EnBiotix Raises $11M to Develop Antibiotics for Lung Infections
EnBiotix has raised $11 million in financing that will help fund clinical testing of ColiFin (inhaled colistimethate sodium) and murepavadin, two antibiotics that may be useful for controlling lung infections in people with cystic fibrosis (CF).
Some of the funding was from the Cystic Fibrosis Foundation, which joined the investment mainly to fund long-term safety studies of ColiFin, an inhaled antibiotic that has been approved in Europe for more than a decade as a treatment for chronic Pseudomonas aeruginosa lung infections in CF patients.
The safety studies on ColiFin will be done in parallel to a global Phase 3 clinical study testing the medication for the management of chronic Pseudomonas lung infections in CF patients, which EnBiotix plans to launch in the new year.
Other contributors to the funding were Vectura Group and Sanford Biosciences. The financing round comes prior to a merger with Polyphor, per an agreement between the companies earlier this year. The merged company has been remamed Spexis.
“It is very motivating for all of us at EnBiotix to secure this financing from such a globally recognized syndicate of life science investors. The proceeds from the financing will significantly accelerate our plans to deliver innovative products to cystic fibrosis and other rare disease patients with significant unmet needs,” Jeffrey D. Wager, MD, chairman and CEO of EnBiotix, said in a press release.
“We look forward to further discussions with Vectura to negotiate a strategic alliance agreement to further advance our pipeline and accelerate the development and commercialization of our inhaled drug portfolio,” Wager added.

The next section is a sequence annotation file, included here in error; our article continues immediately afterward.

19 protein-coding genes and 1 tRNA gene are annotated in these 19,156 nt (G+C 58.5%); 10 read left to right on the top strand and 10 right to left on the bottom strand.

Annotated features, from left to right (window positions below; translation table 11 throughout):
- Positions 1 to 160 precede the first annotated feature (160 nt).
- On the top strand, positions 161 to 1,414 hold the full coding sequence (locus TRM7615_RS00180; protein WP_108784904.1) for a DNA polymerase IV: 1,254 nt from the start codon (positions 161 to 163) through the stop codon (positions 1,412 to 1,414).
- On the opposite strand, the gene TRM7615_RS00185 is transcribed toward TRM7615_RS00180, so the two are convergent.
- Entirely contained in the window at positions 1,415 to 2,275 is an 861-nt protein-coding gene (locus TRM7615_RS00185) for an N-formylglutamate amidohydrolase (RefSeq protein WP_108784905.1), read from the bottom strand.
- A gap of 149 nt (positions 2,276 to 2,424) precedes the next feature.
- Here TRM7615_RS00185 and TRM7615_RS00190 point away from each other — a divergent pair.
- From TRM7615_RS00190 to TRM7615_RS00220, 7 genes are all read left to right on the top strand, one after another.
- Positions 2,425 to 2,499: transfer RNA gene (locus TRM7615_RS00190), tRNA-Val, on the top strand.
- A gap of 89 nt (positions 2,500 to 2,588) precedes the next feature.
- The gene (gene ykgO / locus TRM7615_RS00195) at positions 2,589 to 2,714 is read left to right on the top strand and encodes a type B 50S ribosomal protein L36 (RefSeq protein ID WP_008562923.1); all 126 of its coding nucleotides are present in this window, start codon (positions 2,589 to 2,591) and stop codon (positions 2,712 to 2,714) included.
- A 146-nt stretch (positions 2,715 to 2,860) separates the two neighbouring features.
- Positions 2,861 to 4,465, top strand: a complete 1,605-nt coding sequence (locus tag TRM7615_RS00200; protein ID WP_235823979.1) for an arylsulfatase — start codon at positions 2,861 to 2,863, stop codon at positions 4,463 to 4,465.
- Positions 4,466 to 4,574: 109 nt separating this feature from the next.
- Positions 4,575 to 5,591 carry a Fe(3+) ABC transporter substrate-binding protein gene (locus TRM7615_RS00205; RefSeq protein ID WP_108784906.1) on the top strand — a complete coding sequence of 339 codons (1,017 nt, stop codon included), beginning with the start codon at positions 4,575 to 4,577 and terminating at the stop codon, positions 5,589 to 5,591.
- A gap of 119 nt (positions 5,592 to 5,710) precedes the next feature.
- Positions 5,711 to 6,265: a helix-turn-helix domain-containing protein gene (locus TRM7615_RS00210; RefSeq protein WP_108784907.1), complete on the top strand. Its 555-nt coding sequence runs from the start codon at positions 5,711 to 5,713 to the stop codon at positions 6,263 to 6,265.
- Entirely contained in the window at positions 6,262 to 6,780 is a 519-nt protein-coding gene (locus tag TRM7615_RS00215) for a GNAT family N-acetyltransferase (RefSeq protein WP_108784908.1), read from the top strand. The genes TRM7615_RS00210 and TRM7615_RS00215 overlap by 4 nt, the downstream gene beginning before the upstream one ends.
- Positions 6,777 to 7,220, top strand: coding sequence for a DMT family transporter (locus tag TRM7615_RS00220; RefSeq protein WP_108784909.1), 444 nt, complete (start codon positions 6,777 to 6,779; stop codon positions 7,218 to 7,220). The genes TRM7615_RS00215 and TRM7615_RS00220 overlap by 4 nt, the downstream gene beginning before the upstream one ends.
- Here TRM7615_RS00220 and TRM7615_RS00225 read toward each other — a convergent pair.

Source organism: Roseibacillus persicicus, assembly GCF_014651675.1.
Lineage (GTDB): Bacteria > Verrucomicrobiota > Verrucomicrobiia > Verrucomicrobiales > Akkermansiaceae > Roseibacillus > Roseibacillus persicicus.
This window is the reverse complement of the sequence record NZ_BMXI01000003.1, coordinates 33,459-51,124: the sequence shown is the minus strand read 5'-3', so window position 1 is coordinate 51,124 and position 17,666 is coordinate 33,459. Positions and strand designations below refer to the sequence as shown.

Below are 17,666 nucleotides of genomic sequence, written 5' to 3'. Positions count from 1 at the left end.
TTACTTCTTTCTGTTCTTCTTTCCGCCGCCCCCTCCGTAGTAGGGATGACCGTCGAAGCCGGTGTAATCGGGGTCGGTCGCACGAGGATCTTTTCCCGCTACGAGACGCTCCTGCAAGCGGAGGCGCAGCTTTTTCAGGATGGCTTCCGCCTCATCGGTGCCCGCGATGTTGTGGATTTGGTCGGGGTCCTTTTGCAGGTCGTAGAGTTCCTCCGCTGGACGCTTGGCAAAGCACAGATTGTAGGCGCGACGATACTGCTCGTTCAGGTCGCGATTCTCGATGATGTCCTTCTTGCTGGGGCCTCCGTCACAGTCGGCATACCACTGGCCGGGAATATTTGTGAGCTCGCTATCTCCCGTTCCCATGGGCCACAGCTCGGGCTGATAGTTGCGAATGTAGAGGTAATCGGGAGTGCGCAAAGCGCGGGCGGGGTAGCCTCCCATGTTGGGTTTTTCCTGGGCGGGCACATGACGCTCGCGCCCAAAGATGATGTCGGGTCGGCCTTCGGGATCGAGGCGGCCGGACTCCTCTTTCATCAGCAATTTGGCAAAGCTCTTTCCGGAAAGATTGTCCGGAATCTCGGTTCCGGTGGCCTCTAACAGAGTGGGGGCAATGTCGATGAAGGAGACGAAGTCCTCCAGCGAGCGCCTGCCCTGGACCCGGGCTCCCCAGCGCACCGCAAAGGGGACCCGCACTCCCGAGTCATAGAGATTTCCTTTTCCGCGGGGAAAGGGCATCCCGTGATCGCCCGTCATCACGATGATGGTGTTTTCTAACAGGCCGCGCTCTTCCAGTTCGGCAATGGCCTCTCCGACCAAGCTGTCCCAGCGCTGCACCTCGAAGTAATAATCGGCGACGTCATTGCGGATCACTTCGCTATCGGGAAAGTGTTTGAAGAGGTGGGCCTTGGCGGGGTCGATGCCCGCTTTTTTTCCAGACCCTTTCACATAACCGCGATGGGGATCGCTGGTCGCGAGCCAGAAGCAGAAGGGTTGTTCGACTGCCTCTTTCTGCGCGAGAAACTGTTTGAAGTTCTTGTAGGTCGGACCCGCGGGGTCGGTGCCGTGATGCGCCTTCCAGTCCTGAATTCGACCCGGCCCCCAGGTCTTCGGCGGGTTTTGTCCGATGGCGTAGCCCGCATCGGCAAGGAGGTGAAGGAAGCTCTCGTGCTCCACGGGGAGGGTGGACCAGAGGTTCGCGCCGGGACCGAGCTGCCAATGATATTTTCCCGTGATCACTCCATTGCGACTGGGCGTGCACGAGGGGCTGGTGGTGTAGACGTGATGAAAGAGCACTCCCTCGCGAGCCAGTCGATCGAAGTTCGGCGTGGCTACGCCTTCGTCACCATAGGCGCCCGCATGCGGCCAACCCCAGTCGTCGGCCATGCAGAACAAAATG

In addition to funding the development of ColiFin, the new financing also will support other projects, including the development of murepavadin, an experimental inhaled antibiotic being developed to treat Pseudomonas infections.
Murepavadin is a novel kind of antibiotic that kills bacterium by disrupting their outer membrane. According to EnBiotix, it has shown efficacy against Pseudomonas in laboratory experiments, and has demonstrated the ability to kill bacteria that are resistant to other antibiotics. EnBiotix acquired murepavadin as part of its merger agreement with Polyphor.
EnBiotix and Polyphor recently announced the launch of a Phase 1 clinical trial that is testing the safety, tolerability, and pharmacological properties of murepavadin in healthy volunteers. The first patient was dosed earlier this month.
“We are very excited about the start of this important trial with inhaled murepavadin in a rare pulmonary disease indication,” Wager said in a previous press release.
“Even with the advent of CFTR corrector therapy, CF patients with chronic Pseudomonas aeruginosa infection still urgently need new antibiotic options and inhaled murepavadin has the potential to provide a significant advancement in the treatment of these patients,” Wager said.
The Phase 1 trial is being jointly funded by Polyphor and the European Innovative Medicines Initiative.
“As we progress to complete the planned merger with Polyphor this year, we ensure timely continuation of our programs, and we are grateful to the European Innovative Medicines Initiative (IMI) for their tremendous support and guidance,” Wager added.